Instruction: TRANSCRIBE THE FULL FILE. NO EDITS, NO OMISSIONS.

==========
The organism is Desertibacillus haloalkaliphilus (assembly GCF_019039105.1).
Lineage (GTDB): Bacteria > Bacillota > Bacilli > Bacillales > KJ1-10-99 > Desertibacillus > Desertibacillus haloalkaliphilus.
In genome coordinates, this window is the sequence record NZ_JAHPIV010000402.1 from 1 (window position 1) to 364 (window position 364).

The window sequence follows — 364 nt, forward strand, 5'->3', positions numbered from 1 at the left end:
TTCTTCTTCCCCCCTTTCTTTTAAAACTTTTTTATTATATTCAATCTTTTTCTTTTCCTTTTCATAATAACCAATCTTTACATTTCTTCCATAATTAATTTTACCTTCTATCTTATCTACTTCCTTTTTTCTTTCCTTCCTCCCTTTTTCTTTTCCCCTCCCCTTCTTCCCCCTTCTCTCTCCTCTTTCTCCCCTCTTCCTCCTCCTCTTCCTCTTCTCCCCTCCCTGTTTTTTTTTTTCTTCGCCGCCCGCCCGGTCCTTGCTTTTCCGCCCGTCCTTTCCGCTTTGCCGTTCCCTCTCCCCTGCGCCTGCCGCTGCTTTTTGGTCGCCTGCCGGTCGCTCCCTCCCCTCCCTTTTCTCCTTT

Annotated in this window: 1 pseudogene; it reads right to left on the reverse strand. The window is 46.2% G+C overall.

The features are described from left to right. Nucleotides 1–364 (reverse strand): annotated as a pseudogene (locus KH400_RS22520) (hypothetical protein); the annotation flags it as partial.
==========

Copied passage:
The organism is Desertibacillus haloalkaliphilus (assembly GCF_019039105.1).
Lineage (GTDB): Bacteria > Bacillota > Bacilli > Bacillales > KJ1-10-99 > Desertibacillus > Desertibacillus haloalkaliphilus.
In genome coordinates, this window is the sequence record NZ_JAHPIV010000402.1 from 1 (window position 1) to 364 (window position 364).

The window sequence follows — 364 nt, forward strand, 5'->3', positions numbered from 1 at the left end:
TTCTTCTTCCCCCCTTTCTTTTAAAACTTTTTTATTATATTCAATCTTTTTCTTTTCCTTTTCATAATAACCAATCTTTACATTTCTTCCATAATTAATTTTACCTTCTATCTTATCTACTTCCTTTTTTCTTTCCTTCCTCCCTTTTTCTTTTCCCCTCCCCTTCTTCCCCCTTCTCTCTCCTCTTTCTCCCCTCTTCCTCCTCCTCTTCCTCTTCTCCCCTCCCTGTTTTTTTTTTTCTTCGCCGCCCGCCCGGTCCTTGCTTTTCCGCCCGTCCTTTCCGCTTTGCCGTTCCCTCTCCCCTGCGCCTGCCGCTGCTTTTTGGTCGCCTGCCGGTCGCTCCCTCCCCTCCCTTTTCTCCTTT

Annotated in this window: 1 pseudogene; it reads right to left on the reverse strand. The window is 46.2% G+C overall.

The features are described from left to right. Nucleotides 1–364 (reverse strand): annotated as a pseudogene (locus KH400_RS22520) (hypothetical protein); the annotation flags it as partial.